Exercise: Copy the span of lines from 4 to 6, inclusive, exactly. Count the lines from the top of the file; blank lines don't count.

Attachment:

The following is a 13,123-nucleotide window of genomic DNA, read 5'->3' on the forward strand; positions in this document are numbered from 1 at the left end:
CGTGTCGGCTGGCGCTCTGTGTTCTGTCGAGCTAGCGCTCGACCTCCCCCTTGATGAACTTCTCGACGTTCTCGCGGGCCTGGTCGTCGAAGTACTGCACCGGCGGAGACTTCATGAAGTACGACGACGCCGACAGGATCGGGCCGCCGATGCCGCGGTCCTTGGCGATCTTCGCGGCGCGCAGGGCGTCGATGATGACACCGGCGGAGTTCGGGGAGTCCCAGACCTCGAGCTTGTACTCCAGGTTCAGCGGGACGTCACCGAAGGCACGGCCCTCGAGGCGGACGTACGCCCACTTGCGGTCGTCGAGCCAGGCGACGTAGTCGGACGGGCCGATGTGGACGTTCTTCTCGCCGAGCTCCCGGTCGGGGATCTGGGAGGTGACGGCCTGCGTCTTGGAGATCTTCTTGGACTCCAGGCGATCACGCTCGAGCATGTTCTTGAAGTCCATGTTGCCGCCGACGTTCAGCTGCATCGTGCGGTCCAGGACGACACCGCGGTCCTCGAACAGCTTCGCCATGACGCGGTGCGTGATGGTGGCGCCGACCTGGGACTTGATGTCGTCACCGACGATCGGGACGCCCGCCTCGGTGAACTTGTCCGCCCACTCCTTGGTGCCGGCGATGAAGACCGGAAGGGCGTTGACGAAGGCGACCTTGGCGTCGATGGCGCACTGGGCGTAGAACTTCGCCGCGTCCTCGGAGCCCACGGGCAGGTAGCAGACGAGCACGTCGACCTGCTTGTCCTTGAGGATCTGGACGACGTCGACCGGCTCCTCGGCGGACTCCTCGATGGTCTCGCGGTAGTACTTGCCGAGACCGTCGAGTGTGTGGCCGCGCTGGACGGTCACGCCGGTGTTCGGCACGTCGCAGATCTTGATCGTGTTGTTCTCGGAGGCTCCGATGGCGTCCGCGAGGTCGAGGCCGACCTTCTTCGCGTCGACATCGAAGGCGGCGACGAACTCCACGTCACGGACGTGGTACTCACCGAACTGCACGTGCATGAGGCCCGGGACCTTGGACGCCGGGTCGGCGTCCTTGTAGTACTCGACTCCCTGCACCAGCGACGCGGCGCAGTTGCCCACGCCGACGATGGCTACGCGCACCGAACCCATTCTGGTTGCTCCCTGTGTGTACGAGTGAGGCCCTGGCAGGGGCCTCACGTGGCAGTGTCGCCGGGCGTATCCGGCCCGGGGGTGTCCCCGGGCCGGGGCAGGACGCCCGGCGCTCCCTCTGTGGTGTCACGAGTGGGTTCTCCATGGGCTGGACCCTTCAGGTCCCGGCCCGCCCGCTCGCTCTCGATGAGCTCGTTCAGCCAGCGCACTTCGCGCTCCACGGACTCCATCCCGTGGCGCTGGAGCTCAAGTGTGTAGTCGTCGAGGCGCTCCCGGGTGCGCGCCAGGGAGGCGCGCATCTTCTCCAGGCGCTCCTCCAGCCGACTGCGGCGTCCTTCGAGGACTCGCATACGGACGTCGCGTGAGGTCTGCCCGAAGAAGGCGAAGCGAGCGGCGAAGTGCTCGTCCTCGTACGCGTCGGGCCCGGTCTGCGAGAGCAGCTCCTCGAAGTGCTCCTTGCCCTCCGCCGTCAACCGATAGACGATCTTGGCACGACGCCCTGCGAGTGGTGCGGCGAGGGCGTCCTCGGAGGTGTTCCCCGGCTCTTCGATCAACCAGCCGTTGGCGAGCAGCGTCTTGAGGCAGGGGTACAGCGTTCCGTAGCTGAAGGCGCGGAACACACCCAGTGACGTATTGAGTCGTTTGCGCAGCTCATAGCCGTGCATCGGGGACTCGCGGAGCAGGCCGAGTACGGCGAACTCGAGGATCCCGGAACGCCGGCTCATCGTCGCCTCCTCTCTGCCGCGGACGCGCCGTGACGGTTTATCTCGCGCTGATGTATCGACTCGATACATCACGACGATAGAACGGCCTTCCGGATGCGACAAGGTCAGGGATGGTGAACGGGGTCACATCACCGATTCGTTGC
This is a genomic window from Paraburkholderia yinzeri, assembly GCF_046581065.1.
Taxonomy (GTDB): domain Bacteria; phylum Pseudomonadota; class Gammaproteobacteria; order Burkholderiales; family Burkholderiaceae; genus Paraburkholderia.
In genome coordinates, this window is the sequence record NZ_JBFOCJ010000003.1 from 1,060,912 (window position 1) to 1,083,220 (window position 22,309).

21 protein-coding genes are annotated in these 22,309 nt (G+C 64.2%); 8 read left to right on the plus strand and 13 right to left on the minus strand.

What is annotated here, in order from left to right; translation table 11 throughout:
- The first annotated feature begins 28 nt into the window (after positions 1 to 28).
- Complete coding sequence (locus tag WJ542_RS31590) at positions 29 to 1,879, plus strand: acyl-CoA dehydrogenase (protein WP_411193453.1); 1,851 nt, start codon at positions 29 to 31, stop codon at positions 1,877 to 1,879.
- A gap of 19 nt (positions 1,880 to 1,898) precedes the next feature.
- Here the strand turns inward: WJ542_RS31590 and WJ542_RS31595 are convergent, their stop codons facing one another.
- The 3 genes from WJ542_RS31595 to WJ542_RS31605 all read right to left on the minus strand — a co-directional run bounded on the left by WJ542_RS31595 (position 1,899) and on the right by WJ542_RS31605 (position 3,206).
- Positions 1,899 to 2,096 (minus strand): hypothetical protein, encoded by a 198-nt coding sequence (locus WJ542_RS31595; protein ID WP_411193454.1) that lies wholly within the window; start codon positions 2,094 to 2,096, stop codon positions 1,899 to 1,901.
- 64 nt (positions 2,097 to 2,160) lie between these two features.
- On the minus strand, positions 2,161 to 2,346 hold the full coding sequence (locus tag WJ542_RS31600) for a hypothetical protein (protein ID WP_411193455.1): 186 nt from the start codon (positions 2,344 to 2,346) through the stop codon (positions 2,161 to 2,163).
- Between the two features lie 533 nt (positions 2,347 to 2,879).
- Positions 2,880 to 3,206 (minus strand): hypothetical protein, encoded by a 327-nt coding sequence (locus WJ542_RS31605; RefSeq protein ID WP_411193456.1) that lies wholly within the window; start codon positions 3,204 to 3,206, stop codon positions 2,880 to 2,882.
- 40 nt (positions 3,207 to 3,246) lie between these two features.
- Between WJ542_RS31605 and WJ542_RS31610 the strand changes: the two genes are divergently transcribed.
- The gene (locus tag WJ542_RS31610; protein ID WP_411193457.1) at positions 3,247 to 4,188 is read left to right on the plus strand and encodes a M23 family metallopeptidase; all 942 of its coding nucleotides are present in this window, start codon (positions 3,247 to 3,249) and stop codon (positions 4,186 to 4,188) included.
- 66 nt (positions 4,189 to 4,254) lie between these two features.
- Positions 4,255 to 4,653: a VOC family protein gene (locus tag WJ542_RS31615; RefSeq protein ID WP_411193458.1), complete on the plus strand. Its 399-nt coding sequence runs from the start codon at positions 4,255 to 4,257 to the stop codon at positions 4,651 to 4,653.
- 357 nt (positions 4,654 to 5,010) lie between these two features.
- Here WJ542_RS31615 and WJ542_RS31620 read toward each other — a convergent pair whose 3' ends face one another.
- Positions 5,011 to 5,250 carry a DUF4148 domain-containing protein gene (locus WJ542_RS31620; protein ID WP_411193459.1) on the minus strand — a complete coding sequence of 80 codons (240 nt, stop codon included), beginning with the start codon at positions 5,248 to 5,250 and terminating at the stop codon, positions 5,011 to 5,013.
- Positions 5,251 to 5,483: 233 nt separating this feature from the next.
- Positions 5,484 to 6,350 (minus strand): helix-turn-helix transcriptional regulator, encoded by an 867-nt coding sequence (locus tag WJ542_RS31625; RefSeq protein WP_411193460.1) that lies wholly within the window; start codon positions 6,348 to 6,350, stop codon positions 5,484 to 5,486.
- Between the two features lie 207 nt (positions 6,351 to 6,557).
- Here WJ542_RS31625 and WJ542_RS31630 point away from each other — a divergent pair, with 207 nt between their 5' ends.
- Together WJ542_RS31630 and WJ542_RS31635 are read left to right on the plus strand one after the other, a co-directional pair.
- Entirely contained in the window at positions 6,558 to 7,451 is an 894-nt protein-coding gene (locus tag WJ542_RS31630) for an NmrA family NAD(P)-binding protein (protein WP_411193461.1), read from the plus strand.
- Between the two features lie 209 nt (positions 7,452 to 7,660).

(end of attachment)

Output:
Taxonomy (GTDB): domain Bacteria; phylum Pseudomonadota; class Gammaproteobacteria; order Burkholderiales; family Burkholderiaceae; genus Paraburkholderia.
In genome coordinates, this window is the sequence record NZ_JBFOCJ010000003.1 from 1,060,912 (window position 1) to 1,083,220 (window position 22,309).

21 protein-coding genes are annotated in these 22,309 nt (G+C 64.2%); 8 read left to right on the plus strand and 13 right to left on the minus strand.